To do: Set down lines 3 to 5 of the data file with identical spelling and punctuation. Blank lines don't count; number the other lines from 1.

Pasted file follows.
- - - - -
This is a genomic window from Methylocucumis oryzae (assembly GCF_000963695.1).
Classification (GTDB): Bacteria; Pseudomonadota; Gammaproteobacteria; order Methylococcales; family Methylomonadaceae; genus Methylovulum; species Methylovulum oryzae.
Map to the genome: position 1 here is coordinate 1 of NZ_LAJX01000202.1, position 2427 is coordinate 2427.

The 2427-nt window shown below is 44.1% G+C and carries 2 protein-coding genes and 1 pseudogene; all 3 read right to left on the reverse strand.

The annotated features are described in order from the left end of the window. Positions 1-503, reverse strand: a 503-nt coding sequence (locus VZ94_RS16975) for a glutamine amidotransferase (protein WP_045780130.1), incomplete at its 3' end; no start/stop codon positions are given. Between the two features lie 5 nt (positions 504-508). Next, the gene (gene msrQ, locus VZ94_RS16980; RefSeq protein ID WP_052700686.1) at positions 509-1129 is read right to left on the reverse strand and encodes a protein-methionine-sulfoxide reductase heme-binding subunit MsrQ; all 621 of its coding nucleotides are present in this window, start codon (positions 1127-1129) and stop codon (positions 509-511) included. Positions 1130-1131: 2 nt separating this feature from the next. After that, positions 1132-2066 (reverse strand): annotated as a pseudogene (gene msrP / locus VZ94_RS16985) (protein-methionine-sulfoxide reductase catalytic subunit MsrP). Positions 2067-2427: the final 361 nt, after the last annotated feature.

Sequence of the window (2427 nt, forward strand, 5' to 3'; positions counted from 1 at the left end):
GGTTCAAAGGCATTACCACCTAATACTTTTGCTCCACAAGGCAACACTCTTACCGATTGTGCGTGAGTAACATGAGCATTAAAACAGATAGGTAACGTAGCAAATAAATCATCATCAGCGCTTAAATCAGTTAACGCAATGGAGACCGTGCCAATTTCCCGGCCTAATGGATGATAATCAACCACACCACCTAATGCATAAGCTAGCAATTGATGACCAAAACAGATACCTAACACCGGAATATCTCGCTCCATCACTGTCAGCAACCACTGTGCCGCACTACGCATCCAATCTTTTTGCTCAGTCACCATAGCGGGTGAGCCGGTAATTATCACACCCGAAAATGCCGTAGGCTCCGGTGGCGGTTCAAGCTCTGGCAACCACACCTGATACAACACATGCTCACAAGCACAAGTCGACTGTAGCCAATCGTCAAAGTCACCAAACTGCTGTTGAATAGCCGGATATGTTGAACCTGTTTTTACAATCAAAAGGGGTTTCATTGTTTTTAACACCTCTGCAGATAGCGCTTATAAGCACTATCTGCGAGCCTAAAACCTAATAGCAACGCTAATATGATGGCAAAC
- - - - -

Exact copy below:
Map to the genome: position 1 here is coordinate 1 of NZ_LAJX01000202.1, position 2427 is coordinate 2427.

The 2427-nt window shown below is 44.1% G+C and carries 2 protein-coding genes and 1 pseudogene; all 3 read right to left on the reverse strand.

The annotated features are described in order from the left end of the window. Positions 1-503, reverse strand: a 503-nt coding sequence (locus VZ94_RS16975) for a glutamine amidotransferase (protein WP_045780130.1), incomplete at its 3' end; no start/stop codon positions are given. Between the two features lie 5 nt (positions 504-508). Next, the gene (gene msrQ, locus VZ94_RS16980; RefSeq protein ID WP_052700686.1) at positions 509-1129 is read right to left on the reverse strand and encodes a protein-methionine-sulfoxide reductase heme-binding subunit MsrQ; all 621 of its coding nucleotides are present in this window, start codon (positions 1127-1129) and stop codon (positions 509-511) included. Positions 1130-1131: 2 nt separating this feature from the next. After that, positions 1132-2066 (reverse strand): annotated as a pseudogene (gene msrP / locus VZ94_RS16985) (protein-methionine-sulfoxide reductase catalytic subunit MsrP). Positions 2067-2427: the final 361 nt, after the last annotated feature.